UK’s data driven approach to public health

By Tilly Kenyon
The COVID-19 pandemic propelled governments around the world to implement new structures and create real-time data in order to make decisions...

Over the past year governments across the world have been taking various approaches to implementing data infrastructures and analytical capacity at different levels of centralisation. This has allowed them to target their responses more directly at specific groups or localities. 

The UK government has worked with both the private sector and public sector and also academics, using a wide range of infrastructure to respond to the pandemic, often creating systems from scratch.

Range of data sources involved

The pandemic response data infrastructure covers a vast range of metrics which are necessary for both government and individuals to make decisions, including epidemiological data, health-system operations, and economic metrics at the local, regional and national levels.

In the UK, coronavirus data has emerged through various different sources, some on an ad-hoc basis, such as ZOE’s Covid Symptom Study. This was launched in partnership with King’s College London during the early stages of the pandemic to engage app users and enable symptom-based tracing before tests were widely available. The Department of Health and Social Care have also commissioned specific real-time analysis and research programmes such as REACT.

Academic researchers have collaborated in novel ways across disciplines and countries through groups such as the Covid-19 Dispersed Volunteer Research Network and the Covid-19 Mobility Data Network. Non-traditional data sources have been used, such as cell tower data, search queries and twitter thoughts to enable researchers to conduct more cross-cutting analysis. For example University of Cambridge researchers have used voice and breath recordings to predict Covid-19, and a similar technology has recently been commercialised at scale.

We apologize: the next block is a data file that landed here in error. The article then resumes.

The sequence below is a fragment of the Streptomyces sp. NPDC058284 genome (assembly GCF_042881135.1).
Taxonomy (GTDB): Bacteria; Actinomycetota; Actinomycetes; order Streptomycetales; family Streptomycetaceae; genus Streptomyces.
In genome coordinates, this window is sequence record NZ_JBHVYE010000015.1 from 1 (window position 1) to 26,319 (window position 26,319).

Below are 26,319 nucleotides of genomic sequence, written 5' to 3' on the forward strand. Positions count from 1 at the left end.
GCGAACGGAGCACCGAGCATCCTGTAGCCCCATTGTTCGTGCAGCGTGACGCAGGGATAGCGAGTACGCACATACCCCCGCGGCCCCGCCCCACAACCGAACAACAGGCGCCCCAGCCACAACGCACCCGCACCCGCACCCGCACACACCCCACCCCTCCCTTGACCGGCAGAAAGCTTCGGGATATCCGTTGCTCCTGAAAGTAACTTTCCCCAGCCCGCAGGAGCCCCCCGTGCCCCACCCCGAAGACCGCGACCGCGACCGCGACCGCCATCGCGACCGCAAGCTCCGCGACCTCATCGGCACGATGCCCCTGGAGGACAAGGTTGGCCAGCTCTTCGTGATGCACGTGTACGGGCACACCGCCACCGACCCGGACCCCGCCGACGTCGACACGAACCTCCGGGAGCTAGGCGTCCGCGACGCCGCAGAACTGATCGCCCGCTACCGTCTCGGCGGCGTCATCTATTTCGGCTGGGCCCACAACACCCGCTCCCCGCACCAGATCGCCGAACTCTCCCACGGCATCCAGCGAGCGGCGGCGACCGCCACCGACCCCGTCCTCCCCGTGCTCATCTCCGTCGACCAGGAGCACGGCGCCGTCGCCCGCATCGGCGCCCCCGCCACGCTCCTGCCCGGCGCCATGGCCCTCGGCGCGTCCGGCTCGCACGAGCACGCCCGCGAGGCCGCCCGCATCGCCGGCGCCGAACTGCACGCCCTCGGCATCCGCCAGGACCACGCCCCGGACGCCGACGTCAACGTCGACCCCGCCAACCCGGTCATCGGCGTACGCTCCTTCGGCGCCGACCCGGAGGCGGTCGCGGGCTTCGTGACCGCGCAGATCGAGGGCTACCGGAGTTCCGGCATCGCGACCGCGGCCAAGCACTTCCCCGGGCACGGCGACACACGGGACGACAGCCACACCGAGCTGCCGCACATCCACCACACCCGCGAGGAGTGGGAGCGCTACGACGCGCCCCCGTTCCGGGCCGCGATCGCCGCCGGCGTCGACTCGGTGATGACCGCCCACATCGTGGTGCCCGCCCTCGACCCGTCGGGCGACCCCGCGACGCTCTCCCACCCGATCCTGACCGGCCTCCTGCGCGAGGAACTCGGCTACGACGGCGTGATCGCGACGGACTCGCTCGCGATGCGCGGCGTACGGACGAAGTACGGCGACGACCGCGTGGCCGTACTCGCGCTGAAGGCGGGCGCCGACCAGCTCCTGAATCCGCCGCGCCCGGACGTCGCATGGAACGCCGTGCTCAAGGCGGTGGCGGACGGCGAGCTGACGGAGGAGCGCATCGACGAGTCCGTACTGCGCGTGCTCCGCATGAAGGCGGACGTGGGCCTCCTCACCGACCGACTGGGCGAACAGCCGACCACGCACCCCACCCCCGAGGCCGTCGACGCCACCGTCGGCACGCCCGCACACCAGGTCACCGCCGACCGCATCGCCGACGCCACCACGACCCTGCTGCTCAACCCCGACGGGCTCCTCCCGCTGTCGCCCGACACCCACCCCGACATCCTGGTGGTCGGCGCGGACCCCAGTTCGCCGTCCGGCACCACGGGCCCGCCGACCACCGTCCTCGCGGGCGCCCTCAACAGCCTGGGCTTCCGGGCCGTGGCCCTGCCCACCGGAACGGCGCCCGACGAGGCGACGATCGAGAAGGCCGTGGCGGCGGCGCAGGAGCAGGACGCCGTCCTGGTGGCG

The creating, designing, procurement and use of these systems in the UK has demonstrated challenges the governments continue to face when applying data and evidence to rule and policy decisions. 

The scale and critical nature of these data infrastructures is huge and the risk of not securing quality outcomes and increasingly expensive costs is real. In the UK the Test and Trace system has been criticised in a parliamentary study for not having a demonstrable impact on transmission reduction, via contact tracing, and for its overall value for money in light of the non-competitive procurement process used. 

Real-time decision making is also constrained by the challenge of collecting and analysing real-time data. Data represents the conditions at a specific given time and different data “moves at different speeds”, making it difficult to combine in order to draw policy conclusions. In the latest lockdown the government has built in a five-week decision making cycle to account for the delays in data. 

Moving forward from the pandemic

The COVID-19 pandemic has demonstrated that data infrastructure is the foundation for evidence-based decision making and precision public health. It has shown how important it is to collect and collate data from various sources such as academic, traditional and non-traditional sources and also different levels of government, in order to rapidly target certain places which need it most. 

As we are still in the pandemic, moving forward it would be wise for the government to continue to develop infrastructures to ensure that they are kept up to date and speed. A study suggested that technological and organisational innovations are needed so that the government can source data, skills and different perspectives that they need in order to make effective policy decisions.


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